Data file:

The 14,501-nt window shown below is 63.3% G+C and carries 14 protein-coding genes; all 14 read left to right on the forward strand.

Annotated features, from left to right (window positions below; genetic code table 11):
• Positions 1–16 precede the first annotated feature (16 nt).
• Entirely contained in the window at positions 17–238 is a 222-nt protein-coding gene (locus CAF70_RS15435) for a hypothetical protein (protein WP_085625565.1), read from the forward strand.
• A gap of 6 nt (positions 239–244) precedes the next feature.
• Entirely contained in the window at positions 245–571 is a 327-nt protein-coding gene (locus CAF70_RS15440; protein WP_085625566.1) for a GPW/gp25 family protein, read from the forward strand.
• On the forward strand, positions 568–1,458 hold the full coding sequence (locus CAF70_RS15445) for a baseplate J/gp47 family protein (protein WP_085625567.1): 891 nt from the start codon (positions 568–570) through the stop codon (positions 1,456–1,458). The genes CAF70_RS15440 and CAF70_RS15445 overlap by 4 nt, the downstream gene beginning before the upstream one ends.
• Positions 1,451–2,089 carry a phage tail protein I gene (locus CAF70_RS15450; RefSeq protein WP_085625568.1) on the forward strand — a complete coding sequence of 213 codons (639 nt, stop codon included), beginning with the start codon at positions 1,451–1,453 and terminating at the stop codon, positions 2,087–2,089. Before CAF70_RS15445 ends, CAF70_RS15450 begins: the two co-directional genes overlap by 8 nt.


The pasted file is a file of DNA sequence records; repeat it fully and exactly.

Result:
The 14,501-nt window shown below is 63.3% G+C and carries 14 protein-coding genes; all 14 read left to right on the forward strand.

Annotated features, from left to right (window positions below; genetic code table 11):
• Positions 1–16 precede the first annotated feature (16 nt).
• Entirely contained in the window at positions 17–238 is a 222-nt protein-coding gene (locus CAF70_RS15435) for a hypothetical protein (protein WP_085625565.1), read from the forward strand.
• A gap of 6 nt (positions 239–244) precedes the next feature.
• Entirely contained in the window at positions 245–571 is a 327-nt protein-coding gene (locus CAF70_RS15440; protein WP_085625566.1) for a GPW/gp25 family protein, read from the forward strand.
• On the forward strand, positions 568–1,458 hold the full coding sequence (locus CAF70_RS15445) for a baseplate J/gp47 family protein (protein WP_085625567.1): 891 nt from the start codon (positions 568–570) through the stop codon (positions 1,456–1,458). The genes CAF70_RS15440 and CAF70_RS15445 overlap by 4 nt, the downstream gene beginning before the upstream one ends.
• Positions 1,451–2,089 carry a phage tail protein I gene (locus CAF70_RS15450; RefSeq protein WP_085625568.1) on the forward strand — a complete coding sequence of 213 codons (639 nt, stop codon included), beginning with the start codon at positions 1,451–1,453 and terminating at the stop codon, positions 2,087–2,089. Before CAF70_RS15445 ends, CAF70_RS15450 begins: the two co-directional genes overlap by 8 nt.